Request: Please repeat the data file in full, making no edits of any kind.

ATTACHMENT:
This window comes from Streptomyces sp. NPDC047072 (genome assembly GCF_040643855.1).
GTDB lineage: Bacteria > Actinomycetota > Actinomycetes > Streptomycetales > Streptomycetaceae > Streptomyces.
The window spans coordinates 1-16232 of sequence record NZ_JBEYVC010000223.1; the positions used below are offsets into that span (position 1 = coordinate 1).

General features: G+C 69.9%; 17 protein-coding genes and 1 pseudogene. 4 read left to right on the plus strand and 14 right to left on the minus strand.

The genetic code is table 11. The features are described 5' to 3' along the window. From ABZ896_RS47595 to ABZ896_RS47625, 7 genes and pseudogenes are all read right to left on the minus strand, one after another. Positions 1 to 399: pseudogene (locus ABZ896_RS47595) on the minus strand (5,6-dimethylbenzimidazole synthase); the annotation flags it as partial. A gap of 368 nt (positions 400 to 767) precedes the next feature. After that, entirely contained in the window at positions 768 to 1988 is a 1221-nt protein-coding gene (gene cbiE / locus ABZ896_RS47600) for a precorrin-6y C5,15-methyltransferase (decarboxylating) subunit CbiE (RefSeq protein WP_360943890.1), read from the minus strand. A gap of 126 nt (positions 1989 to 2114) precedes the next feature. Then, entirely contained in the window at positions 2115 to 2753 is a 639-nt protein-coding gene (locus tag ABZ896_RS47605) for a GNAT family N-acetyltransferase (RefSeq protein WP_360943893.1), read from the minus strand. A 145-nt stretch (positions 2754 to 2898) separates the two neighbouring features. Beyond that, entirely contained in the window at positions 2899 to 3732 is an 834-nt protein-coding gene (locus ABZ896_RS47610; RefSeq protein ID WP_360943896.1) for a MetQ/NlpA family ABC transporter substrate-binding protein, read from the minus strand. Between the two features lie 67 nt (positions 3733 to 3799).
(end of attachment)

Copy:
This window comes from Streptomyces sp. NPDC047072 (genome assembly GCF_040643855.1).
GTDB lineage: Bacteria > Actinomycetota > Actinomycetes > Streptomycetales > Streptomycetaceae > Streptomyces.
The window spans coordinates 1-16232 of sequence record NZ_JBEYVC010000223.1; the positions used below are offsets into that span (position 1 = coordinate 1).

General features: G+C 69.9%; 17 protein-coding genes and 1 pseudogene. 4 read left to right on the plus strand and 14 right to left on the minus strand.

The genetic code is table 11. The features are described 5' to 3' along the window. From ABZ896_RS47595 to ABZ896_RS47625, 7 genes and pseudogenes are all read right to left on the minus strand, one after another. Positions 1 to 399: pseudogene (locus ABZ896_RS47595) on the minus strand (5,6-dimethylbenzimidazole synthase); the annotation flags it as partial. A gap of 368 nt (positions 400 to 767) precedes the next feature. After that, entirely contained in the window at positions 768 to 1988 is a 1221-nt protein-coding gene (gene cbiE / locus ABZ896_RS47600) for a precorrin-6y C5,15-methyltransferase (decarboxylating) subunit CbiE (RefSeq protein WP_360943890.1), read from the minus strand. A gap of 126 nt (positions 1989 to 2114) precedes the next feature. Then, entirely contained in the window at positions 2115 to 2753 is a 639-nt protein-coding gene (locus tag ABZ896_RS47605) for a GNAT family N-acetyltransferase (RefSeq protein WP_360943893.1), read from the minus strand. A 145-nt stretch (positions 2754 to 2898) separates the two neighbouring features. Beyond that, entirely contained in the window at positions 2899 to 3732 is an 834-nt protein-coding gene (locus ABZ896_RS47610; RefSeq protein ID WP_360943896.1) for a MetQ/NlpA family ABC transporter substrate-binding protein, read from the minus strand. Between the two features lie 67 nt (positions 3733 to 3799).